Radioactive cesium has been detected in surface water and in many types of food. This includes breast milk and pasteurized milk. The amount of radioactive cesium in food and milk is highly dependent upon several factors. The most important factor is whether or not there has been recent fallout from a nuclear explosion such as a weapons test or an accident that has occurred at a nuclear power plant. However, atmospheric testing of nuclear weapons was halted many years ago, and there have only been two major reactor accidents at nuclear plants where radiocesium was released in significant amounts. The two accidents occurred in Windscale, England in 1957 and Chernobyl, Russia in 1986. You should understand that cesium only contributed a small fraction of the total radioactivity released following these events. The radiological impacts in Europe from 137Cs and 134Cs released from the Chernobyl accident, however, were great. These included environmental dispersion of radiocesium and uptake in reindeer, caribou, and livestock. Furthermore, the consequences of external exposure to gamma radiation and beta particles are not unique to 137Cs and 134Cs, but are very similar for all gamma and beta emitting radionuclides. People who work in industries that process or use natural cesium or cesium compounds can be exposed to higher-than-normal levels of cesium. An estimated 16,461 workers (4,276 of these are female) are potentially exposed to natural cesium and cesium compounds in the United States. If you work in the nuclear power industry, you may also be exposed to higher-than-normal levels of radioactive cesium, but there are many precautionary measures taken at these facilities to minimize this exposure.

Pathways for cesium in the body

Stable and radioactive cesium can enter your body from the food you eat or the water you drink, from the air you breathe, or from contact with your skin. When you eat, drink, breathe, or touch things containing cesium compounds that can easily be dissolved in water, cesium enters your blood and is carried to all parts of your body. Cesium is like potassium; it enters cells and helps to maintain a balance of electrical charges between the inside and the outside of cells so that cells can perform tasks that depend on those electrical charges. Cells like muscle cells and nerve cells require changing electrical charges in order to function properly and allow you to think and move.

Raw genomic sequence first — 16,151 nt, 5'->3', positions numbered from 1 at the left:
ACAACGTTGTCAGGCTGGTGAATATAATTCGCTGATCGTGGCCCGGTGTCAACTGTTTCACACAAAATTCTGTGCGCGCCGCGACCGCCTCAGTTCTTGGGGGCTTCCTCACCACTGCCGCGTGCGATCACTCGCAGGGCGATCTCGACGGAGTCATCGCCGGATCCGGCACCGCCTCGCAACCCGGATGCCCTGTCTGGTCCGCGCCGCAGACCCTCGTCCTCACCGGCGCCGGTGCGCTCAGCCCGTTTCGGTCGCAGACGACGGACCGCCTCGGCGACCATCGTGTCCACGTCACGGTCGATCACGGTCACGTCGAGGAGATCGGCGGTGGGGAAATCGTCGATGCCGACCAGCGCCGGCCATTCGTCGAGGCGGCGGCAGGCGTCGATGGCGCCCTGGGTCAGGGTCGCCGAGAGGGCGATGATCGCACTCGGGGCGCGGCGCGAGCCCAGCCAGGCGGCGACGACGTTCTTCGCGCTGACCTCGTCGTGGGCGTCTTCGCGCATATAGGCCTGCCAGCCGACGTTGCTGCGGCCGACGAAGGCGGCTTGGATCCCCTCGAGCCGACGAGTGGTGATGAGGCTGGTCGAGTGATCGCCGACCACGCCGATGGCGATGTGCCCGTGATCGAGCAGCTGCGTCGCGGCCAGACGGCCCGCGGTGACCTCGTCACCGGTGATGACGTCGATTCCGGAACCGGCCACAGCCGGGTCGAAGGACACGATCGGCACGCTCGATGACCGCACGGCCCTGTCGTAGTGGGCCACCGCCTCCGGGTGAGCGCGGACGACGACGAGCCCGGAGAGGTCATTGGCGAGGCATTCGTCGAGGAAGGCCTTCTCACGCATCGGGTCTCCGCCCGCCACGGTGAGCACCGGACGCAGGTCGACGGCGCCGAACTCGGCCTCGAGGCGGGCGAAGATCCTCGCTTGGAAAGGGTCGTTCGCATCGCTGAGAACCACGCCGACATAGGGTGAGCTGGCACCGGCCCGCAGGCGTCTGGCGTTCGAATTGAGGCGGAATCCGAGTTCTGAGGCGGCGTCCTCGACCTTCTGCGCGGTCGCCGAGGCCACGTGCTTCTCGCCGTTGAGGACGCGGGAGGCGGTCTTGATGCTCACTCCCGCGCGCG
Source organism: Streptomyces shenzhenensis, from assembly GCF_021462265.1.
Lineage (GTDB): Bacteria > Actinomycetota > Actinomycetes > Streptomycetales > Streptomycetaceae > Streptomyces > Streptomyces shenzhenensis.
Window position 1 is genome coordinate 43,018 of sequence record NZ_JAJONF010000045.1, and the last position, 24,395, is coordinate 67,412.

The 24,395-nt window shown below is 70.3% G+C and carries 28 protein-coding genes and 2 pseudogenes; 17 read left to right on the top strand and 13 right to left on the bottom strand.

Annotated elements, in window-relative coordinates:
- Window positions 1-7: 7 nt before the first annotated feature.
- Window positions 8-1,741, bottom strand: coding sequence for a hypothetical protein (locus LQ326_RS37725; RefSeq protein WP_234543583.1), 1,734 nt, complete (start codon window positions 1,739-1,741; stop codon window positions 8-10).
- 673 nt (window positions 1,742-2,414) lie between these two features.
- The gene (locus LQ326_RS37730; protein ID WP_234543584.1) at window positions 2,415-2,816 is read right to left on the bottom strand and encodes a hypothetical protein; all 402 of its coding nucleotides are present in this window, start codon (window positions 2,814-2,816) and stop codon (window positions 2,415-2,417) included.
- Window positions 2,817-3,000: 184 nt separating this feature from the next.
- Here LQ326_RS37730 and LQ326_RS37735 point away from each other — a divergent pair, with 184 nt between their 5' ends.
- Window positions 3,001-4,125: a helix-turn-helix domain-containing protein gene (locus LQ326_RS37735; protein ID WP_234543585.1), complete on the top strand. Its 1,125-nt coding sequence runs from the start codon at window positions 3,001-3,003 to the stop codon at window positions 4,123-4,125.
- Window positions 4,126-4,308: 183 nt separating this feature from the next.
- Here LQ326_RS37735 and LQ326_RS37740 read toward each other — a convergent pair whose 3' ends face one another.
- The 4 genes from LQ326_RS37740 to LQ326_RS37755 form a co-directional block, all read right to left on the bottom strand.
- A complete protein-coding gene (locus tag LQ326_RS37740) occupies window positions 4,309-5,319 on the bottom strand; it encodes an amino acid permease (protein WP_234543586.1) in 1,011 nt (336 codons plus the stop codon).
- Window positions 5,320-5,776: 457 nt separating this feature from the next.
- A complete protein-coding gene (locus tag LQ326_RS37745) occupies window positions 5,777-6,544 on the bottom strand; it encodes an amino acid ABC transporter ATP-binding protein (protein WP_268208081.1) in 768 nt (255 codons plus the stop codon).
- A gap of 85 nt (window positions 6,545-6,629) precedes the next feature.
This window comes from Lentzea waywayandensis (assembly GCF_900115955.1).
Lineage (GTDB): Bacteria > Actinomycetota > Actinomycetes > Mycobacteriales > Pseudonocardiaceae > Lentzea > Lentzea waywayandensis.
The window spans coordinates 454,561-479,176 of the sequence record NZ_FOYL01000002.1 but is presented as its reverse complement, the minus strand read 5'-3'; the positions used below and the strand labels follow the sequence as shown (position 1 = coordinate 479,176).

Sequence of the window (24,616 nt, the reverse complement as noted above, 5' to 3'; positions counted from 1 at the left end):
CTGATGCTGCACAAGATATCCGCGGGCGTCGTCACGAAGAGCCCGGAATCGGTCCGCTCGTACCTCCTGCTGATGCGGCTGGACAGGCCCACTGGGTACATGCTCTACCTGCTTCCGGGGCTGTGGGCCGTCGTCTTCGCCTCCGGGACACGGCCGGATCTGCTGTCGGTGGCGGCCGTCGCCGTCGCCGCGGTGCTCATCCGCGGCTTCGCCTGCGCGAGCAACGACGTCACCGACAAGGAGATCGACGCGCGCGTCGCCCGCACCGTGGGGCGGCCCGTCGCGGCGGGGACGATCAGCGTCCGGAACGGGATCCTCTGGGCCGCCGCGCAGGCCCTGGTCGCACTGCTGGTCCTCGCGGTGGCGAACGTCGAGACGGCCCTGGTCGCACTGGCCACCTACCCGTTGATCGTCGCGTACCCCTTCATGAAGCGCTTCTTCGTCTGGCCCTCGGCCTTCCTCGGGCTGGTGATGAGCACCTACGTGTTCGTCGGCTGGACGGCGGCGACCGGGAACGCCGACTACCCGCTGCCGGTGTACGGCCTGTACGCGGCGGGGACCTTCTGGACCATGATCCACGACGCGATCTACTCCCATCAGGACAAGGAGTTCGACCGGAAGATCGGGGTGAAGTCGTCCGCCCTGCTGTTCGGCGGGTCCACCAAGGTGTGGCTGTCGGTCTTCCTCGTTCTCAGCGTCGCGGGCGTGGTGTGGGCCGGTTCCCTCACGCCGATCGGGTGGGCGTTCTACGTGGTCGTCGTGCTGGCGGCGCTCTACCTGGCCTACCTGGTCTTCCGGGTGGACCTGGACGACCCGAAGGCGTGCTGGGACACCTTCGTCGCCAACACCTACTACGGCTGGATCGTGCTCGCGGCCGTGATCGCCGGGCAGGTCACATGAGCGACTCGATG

Once cesium enters your body, your kidneys begin to remove it from the blood; some cesium is quickly released from your body in the urine. A small portion is also released in the feces. Some of the cesium that your body absorbs can remain in your body for weeks or months, but is slowly eliminated from your body through the urine and feces.

Health effects of cesium

To protect the public from the harmful effects of toxic chemicals and to find ways to treat people who have been harmed, scientists use many tests.

One way to see if a chemical will hurt people is to learn how the chemical is absorbed, used, and released by the body. In the case of a radioactive chemical, it is also important to gather information concerning the radiation dose and dose rate to the body. You should know that one way to learn whether a chemical will harm people is to determine how the body absorbs, uses, and releases the chemical. For some chemicals, animal testing may be necessary. Animal testing may also help identify such health effects as cancer or birth defects. Without laboratory animals, scientists would lose a basic method for getting information needed to make wise decisions that protect public health. Scientists have the responsibility to treat research animals with care and compassion. Scientists must comply with strict animal care guidelines because laws today protect the welfare of research animals.

Additionally, there are vigorous national and international efforts to develop alternatives to animal testing. The efforts focus on both in vitro and in silico approaches and methods. For example, the National Toxicology Program (NTP) at the National Institute of Environmental Health Sciences (NIEHS) created the NTP Interagency Center for the Evaluation of Alternative Toxicological Methods (NICEATM) in 1998. The role of NICEATM is to serve the needs of high quality, credible science by facilitating development and validation—and regulatory and public acceptance—of innovative, revised test methods that reduce, refine, and replace the use of animals in testing while strengthening protection of human health, animal health and welfare, and the environment. In Europe, similar efforts at developing alternatives to animal based testing are taking place under the aegis of the European Centre for the Validation of Alternative Methods (ECVAM).